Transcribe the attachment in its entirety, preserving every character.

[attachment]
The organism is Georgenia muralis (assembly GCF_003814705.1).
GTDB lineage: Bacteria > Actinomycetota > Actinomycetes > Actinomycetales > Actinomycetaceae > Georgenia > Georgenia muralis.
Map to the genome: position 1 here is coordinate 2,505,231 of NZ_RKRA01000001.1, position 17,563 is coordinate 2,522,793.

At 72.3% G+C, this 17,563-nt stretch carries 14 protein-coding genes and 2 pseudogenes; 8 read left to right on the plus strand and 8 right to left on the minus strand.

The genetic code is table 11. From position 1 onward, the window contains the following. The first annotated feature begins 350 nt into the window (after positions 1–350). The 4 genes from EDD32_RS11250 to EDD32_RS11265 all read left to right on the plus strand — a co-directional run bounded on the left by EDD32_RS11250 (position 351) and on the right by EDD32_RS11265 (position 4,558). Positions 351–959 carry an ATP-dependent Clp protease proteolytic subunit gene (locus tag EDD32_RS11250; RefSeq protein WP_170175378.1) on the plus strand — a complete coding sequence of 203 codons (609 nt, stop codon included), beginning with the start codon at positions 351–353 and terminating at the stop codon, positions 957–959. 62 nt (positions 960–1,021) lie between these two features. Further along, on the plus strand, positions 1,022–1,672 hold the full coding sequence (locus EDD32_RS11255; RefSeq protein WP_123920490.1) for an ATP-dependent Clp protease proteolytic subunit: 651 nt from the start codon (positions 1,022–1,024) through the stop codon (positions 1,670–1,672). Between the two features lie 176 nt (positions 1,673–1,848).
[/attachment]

The organism is Georgenia muralis (assembly GCF_003814705.1).
GTDB lineage: Bacteria > Actinomycetota > Actinomycetes > Actinomycetales > Actinomycetaceae > Georgenia > Georgenia muralis.
Map to the genome: position 1 here is coordinate 2,505,231 of NZ_RKRA01000001.1, position 17,563 is coordinate 2,522,793.

At 72.3% G+C, this 17,563-nt stretch carries 14 protein-coding genes and 2 pseudogenes; 8 read left to right on the plus strand and 8 right to left on the minus strand.

The genetic code is table 11. From position 1 onward, the window contains the following. The first annotated feature begins 350 nt into the window (after positions 1–350). The 4 genes from EDD32_RS11250 to EDD32_RS11265 all read left to right on the plus strand — a co-directional run bounded on the left by EDD32_RS11250 (position 351) and on the right by EDD32_RS11265 (position 4,558). Positions 351–959 carry an ATP-dependent Clp protease proteolytic subunit gene (locus tag EDD32_RS11250; RefSeq protein WP_170175378.1) on the plus strand — a complete coding sequence of 203 codons (609 nt, stop codon included), beginning with the start codon at positions 351–353 and terminating at the stop codon, positions 957–959. 62 nt (positions 960–1,021) lie between these two features. Further along, on the plus strand, positions 1,022–1,672 hold the full coding sequence (locus EDD32_RS11255; RefSeq protein WP_123920490.1) for an ATP-dependent Clp protease proteolytic subunit: 651 nt from the start codon (positions 1,022–1,024) through the stop codon (positions 1,670–1,672). Between the two features lie 176 nt (positions 1,673–1,848).